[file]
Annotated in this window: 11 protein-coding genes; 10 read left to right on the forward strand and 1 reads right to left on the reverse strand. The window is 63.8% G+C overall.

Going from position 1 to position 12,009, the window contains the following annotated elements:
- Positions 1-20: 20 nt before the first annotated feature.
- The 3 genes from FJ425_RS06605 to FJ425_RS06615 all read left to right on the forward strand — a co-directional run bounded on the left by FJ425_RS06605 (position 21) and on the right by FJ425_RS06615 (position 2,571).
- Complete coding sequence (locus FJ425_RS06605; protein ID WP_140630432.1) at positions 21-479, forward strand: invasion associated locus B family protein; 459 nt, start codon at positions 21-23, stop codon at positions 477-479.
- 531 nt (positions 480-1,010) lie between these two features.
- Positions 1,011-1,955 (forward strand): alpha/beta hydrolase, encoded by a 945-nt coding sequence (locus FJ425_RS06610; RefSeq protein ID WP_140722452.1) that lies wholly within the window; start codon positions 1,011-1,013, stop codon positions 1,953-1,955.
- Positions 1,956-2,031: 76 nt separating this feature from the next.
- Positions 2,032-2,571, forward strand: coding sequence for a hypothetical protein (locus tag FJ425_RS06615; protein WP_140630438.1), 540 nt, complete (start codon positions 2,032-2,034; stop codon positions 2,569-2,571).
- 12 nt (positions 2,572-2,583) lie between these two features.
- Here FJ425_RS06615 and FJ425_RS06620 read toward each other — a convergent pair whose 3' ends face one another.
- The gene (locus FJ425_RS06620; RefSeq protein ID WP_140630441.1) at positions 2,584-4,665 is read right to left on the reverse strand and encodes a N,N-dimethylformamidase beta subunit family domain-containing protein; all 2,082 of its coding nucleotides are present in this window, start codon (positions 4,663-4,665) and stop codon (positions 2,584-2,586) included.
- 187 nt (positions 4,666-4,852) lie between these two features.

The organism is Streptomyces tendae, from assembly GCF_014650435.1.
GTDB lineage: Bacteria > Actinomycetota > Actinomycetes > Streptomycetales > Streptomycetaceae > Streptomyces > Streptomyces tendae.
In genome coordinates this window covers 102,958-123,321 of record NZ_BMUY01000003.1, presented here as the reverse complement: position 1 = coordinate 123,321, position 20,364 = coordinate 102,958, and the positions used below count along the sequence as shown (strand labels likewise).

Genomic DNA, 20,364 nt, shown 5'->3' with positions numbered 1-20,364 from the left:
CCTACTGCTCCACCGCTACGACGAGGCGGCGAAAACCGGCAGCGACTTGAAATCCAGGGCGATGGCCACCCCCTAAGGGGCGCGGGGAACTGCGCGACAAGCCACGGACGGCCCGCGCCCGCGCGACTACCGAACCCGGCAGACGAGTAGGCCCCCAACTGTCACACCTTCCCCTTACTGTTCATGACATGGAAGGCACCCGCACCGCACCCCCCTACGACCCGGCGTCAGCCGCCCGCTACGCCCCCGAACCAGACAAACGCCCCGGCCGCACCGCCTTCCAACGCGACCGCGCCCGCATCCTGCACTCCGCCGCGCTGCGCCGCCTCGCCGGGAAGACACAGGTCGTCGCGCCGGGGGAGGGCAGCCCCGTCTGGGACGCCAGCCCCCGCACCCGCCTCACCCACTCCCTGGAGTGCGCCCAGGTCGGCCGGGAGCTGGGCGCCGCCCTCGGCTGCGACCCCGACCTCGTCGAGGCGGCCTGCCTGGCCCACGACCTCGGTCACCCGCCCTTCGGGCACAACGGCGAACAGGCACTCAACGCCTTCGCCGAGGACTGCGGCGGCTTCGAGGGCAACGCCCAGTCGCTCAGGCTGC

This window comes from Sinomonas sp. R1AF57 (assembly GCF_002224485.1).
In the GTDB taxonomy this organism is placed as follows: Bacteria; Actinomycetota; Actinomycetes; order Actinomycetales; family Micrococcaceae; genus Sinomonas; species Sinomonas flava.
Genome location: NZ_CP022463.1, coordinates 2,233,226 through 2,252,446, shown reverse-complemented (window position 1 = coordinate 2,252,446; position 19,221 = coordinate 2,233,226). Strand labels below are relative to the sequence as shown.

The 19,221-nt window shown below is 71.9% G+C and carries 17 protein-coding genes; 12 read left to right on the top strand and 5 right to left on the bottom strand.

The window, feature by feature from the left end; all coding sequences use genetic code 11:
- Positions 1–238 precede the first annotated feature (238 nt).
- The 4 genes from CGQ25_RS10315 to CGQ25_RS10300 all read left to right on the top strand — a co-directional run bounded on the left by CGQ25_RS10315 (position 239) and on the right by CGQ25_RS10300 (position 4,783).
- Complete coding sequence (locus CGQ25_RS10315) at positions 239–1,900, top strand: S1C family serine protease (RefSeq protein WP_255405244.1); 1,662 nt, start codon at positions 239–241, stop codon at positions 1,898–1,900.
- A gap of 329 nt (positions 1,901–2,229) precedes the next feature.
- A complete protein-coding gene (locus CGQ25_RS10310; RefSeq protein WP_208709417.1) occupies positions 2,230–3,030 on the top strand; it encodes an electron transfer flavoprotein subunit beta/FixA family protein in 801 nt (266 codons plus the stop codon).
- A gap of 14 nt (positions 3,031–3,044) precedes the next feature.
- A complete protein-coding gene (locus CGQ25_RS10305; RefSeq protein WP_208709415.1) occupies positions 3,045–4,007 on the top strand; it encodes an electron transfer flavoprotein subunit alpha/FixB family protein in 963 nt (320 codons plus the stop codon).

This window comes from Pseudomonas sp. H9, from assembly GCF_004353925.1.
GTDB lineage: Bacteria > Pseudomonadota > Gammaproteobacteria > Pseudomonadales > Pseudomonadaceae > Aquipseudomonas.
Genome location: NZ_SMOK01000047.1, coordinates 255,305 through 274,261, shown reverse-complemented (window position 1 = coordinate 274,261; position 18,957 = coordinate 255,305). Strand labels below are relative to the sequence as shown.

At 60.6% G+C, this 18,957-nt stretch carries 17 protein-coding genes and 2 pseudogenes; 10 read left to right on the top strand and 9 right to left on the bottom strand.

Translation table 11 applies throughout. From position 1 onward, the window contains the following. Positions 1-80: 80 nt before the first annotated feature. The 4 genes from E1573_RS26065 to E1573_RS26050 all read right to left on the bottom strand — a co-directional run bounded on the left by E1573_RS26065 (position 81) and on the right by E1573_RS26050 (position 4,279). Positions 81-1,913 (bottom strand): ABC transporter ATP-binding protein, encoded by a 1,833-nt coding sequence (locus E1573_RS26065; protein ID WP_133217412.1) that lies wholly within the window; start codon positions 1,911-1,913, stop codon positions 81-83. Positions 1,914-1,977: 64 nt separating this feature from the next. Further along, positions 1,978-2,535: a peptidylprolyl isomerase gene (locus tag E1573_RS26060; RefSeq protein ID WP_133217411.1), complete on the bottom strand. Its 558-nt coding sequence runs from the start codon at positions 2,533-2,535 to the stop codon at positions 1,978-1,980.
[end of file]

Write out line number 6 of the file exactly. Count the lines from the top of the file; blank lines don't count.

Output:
- 531 nt (positions 480-1,010) lie between these two features.